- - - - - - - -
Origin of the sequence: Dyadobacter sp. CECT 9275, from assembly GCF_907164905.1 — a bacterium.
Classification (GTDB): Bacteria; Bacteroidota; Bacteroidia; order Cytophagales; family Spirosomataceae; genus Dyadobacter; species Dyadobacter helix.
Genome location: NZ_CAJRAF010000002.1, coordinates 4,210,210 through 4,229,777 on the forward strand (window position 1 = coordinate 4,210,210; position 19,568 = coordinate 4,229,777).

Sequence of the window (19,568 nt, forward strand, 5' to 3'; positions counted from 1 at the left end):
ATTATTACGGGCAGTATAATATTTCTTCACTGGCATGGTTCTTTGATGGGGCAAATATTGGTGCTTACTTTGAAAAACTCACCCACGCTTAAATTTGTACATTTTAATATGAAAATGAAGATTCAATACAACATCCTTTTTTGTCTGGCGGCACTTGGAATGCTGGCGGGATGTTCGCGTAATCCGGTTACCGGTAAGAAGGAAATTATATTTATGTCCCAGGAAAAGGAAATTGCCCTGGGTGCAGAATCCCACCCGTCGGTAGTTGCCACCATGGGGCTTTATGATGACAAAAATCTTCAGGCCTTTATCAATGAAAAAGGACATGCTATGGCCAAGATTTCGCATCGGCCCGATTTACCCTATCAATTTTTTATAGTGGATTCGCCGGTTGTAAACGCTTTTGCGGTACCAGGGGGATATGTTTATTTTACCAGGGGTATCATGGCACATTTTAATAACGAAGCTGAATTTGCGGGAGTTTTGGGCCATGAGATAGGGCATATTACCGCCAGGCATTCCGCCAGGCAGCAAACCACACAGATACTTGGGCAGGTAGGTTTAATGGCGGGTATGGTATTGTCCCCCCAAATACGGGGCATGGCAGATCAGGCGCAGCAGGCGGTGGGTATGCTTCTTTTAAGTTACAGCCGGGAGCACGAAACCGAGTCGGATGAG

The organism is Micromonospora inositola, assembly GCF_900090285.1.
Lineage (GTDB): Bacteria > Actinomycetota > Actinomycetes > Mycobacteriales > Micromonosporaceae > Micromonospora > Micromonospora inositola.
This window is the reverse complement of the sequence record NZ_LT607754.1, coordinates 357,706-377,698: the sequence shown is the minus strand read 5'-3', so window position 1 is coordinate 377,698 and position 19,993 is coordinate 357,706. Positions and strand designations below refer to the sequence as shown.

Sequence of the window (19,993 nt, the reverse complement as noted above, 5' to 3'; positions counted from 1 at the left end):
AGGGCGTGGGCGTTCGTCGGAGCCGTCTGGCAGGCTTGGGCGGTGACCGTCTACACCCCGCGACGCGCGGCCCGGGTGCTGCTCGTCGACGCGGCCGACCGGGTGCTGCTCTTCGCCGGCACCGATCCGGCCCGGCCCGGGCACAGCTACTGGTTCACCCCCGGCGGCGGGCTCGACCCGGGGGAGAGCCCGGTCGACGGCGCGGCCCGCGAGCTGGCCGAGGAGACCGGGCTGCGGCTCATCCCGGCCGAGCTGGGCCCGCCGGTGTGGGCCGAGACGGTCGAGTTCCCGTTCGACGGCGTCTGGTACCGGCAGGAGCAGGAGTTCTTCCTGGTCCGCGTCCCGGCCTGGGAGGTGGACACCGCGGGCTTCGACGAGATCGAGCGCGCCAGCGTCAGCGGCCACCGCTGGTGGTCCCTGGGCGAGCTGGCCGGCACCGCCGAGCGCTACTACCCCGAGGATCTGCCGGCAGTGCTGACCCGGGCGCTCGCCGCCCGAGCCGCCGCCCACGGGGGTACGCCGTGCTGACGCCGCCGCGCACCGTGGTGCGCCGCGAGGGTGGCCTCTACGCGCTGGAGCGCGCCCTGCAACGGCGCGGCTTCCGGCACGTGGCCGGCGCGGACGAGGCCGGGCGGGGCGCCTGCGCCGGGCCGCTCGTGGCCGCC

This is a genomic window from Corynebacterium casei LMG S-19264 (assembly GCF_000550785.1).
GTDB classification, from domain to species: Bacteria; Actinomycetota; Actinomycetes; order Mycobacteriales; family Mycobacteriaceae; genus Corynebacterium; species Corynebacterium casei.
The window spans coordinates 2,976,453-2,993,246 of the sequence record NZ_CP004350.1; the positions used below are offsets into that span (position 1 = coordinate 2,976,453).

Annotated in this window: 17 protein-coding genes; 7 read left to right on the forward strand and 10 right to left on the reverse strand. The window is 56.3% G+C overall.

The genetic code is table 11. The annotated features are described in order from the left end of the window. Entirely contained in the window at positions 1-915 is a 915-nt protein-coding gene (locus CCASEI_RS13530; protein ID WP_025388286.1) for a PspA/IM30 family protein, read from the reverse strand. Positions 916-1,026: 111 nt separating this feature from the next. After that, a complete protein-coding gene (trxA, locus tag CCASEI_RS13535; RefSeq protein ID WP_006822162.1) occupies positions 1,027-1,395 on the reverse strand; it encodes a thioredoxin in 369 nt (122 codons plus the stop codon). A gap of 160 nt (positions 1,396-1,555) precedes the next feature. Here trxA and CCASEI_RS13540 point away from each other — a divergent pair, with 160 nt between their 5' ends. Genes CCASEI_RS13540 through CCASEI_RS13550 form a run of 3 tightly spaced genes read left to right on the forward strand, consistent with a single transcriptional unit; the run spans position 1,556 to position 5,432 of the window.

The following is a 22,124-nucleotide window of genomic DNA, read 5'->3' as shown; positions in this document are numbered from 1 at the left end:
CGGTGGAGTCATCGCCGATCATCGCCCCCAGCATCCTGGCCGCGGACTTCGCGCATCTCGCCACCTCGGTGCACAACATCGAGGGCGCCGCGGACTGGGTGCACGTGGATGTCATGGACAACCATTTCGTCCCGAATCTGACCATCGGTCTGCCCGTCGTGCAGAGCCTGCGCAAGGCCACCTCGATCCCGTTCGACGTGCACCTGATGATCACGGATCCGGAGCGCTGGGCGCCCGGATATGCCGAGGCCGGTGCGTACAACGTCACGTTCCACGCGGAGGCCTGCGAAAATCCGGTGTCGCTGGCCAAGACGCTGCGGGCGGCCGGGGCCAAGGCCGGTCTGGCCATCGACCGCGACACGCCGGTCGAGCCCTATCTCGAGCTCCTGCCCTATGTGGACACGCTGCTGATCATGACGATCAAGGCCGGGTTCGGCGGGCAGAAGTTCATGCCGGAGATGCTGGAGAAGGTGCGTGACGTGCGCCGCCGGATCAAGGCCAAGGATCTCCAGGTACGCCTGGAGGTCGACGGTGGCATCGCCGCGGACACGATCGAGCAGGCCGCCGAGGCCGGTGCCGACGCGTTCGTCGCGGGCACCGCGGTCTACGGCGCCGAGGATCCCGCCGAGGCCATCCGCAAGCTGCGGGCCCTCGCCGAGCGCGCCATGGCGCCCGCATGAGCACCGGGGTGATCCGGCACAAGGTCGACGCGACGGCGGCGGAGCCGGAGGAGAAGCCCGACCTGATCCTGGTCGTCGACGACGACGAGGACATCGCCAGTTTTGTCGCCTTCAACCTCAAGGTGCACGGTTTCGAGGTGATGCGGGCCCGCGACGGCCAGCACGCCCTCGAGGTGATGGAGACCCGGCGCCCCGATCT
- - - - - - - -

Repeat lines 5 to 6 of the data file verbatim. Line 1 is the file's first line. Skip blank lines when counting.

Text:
ATTATTACGGGCAGTATAATATTTCTTCACTGGCATGGTTCTTTGATGGGGCAAATATTGGTGCTTACTTTGAAAAACTCACCCACGCTTAAATTTGTACATTTTAATATGAAAATGAAGATTCAATACAACATCCTTTTTTGTCTGGCGGCACTTGGAATGCTGGCGGGATGTTCGCGTAATCCGGTTACCGGTAAGAAGGAAATTATATTTATGTCCCAGGAAAAGGAAATTGCCCTGGGTGCAGAATCCCACCCGTCGGTAGTTGCCACCATGGGGCTTTATGATGACAAAAATCTTCAGGCCTTTATCAATGAAAAAGGACATGCTATGGCCAAGATTTCGCATCGGCCCGATTTACCCTATCAATTTTTTATAGTGGATTCGCCGGTTGTAAACGCTTTTGCGGTACCAGGGGGATATGTTTATTTTACCAGGGGTATCATGGCACATTTTAATAACGAAGCTGAATTTGCGGGAGTTTTGGGCCATGAGATAGGGCATATTACCGCCAGGCATTCCGCCAGGCAGCAAACCACACAGATACTTGGGCAGGTAGGTTTAATGGCGGGTATGGTATTGTCCCCCCAAATACGGGGCATGGCAGATCAGGCGCAGCAGGCGGTGGGTATGCTTCTTTTAAGTTACAGCCGGGAGCACGAAACCGAGTCGGATGAG

The organism is Micromonospora inositola, assembly GCF_900090285.1.